Well you may not have much real crime, but you still have Chan-wook Park making us believe otherwise ;)
      • 4 Years Ago
      Last year in Korea, a poll was taken with car enthusiasts as to what vehicle would be the most ideal for high speed pursuit type of police duty. Well, the result indicated the people favored none other than the Genesis Coup. So, now that I see a Genesis sedan dressed in uniform, it could be just a matter of time until Genesis police coup shows up!
      • 4 Years Ago
      I'm not a knowledgable car person. Can someone clarify whats being implied here?
      "True, like the Taurus, the Genesis sedan is still a unit body, meaning that officers in pursuit won't be able to drive over curbs at 50 mph without twisting the kimchi out of the structure."
      What happens when you drive unit body vehicles over a curb?
        • 4 Years Ago
        The article is full of misdirection.

        First, they swap between the Crown Vic and the Taurus, depending on which has the disadvantage to the Genesis. They need to pick one and stick with it. It makes sense to pick the Taurus, as it's replacing the Crown Vic.

        The Taurus is faster than the Genesis.

        The Taurus has 40mph curb rated wheels. They choose 50mph, because it's higher than 40. I suspect the Genesis couldn't handle 15mph as well as the Taurus could handle 50mph.

        The Fords have a 70mph rear impact rating. The Genesis has no such rating, though the article is structured to make you believe it does.

        There is no reason to believe that other than being a powerful RWD vehicle that the Genesis has any modifications to make it an acceptable police vehicle.

        Complete crap reporting by Autoblog.
      • 4 Years Ago
      In a country where 50% of the population live in one city where the roads are both too narow and too congested to do any speeds faster than 3km/h, why do they need a V8 RWD police car...lol.

      Because of the price of gas most people drive small 1.3L hatchbacks anyway.

      This'll just end up being more negative publicity...IMO anyway.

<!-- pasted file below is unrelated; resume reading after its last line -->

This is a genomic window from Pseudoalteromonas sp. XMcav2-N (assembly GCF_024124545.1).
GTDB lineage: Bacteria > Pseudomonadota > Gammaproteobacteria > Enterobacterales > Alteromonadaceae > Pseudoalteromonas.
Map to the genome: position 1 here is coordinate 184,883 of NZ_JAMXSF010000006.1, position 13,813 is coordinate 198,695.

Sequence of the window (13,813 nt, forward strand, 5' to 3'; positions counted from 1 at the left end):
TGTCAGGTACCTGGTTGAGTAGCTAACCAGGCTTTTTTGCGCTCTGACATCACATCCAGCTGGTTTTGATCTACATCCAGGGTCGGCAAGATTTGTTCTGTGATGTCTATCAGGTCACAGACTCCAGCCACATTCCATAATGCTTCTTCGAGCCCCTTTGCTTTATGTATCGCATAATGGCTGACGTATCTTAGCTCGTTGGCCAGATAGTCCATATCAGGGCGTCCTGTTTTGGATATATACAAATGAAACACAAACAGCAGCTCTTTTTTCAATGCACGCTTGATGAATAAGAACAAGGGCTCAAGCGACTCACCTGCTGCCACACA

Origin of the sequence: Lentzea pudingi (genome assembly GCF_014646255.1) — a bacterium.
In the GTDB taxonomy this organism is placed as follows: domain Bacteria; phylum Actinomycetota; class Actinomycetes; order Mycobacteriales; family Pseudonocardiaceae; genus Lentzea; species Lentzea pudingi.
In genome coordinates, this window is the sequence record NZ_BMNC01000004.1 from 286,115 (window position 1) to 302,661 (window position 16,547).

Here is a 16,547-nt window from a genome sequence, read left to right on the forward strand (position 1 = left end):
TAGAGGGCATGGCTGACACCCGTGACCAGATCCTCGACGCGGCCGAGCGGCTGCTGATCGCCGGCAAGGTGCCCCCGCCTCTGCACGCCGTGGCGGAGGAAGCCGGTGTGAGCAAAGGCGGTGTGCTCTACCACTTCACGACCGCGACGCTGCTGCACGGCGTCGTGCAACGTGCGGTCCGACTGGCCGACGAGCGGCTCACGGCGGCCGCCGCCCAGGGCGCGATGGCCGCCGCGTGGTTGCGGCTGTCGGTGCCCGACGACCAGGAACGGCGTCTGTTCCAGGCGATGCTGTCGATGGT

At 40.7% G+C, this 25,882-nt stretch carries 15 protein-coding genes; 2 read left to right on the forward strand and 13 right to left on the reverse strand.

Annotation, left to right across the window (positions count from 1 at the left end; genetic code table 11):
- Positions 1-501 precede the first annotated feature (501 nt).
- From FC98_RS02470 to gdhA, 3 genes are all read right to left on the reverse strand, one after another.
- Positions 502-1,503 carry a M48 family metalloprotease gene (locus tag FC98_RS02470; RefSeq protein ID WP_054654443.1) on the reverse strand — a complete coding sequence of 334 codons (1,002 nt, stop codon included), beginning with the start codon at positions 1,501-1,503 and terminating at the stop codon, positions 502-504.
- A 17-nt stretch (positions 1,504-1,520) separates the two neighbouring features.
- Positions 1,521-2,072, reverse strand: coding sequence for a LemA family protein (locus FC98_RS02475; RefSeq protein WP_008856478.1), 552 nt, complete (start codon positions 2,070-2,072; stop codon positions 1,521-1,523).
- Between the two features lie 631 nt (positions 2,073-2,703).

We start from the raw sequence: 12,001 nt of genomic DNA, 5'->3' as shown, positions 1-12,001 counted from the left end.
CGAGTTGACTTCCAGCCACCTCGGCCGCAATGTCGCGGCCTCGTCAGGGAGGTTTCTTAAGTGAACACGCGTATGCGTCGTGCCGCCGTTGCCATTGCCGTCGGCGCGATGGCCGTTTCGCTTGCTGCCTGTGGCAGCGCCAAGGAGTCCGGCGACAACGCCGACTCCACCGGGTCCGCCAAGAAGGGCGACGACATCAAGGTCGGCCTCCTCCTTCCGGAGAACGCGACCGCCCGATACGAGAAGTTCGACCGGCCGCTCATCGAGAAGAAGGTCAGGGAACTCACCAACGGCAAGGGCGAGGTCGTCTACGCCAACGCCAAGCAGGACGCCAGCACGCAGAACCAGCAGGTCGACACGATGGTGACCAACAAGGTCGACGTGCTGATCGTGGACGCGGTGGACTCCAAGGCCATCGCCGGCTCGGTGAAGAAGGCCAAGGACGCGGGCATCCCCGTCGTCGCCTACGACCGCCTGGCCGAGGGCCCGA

• 4 Years Ago
        inv4zn...

        Not sure what city you're thinking of when you say 50% of Korea's population lives in one city. I can only assume that you mean Seoul. According to the 2005 Korean census, the population of Seoul was 9.7 million people while the population of all of South Korea was 47 million people. That means about 20% of Koreans live in Seoul. A far cry from the 50% claim. The source of this info is the Korean National Statistics Office.

        Further, the average traffic speed in Seoul is about 24 kph. Again, a far cry from the 3 kph you mention (which I'm sure was an attempt at hyperbole). This info comes from a 2009 Korea Times news article.

        Finally, although I can't find any official sources, my own anecdotal evidence would say that by far, the most common type of vehicle in Korea is the 1.6 liter sedan. In fact, I'm unaware of any model of vehicle available for purchase in Korea that has a 1.3 liter engine.

        Perhaps you would enjoy living in Korea more if you knew more about the place. The National Statistics Office has lots of information available in English and free of charge. Check it out, you may be surprised at what you find.

        Cheers

      • 4 Years Ago
      You guys should track down info on this and see if they did any upgrades on this for police duty or not. This does make sense since Hyundai is a Korean auto company, and it looks nice to, be nice to pick one of those up after a few years on the road..
      "What you own?"
      "Oh one of those police duty Genesis's hehe..."
      • 4 Years Ago
      you can hop a curb in the new taurus and not twist the chassis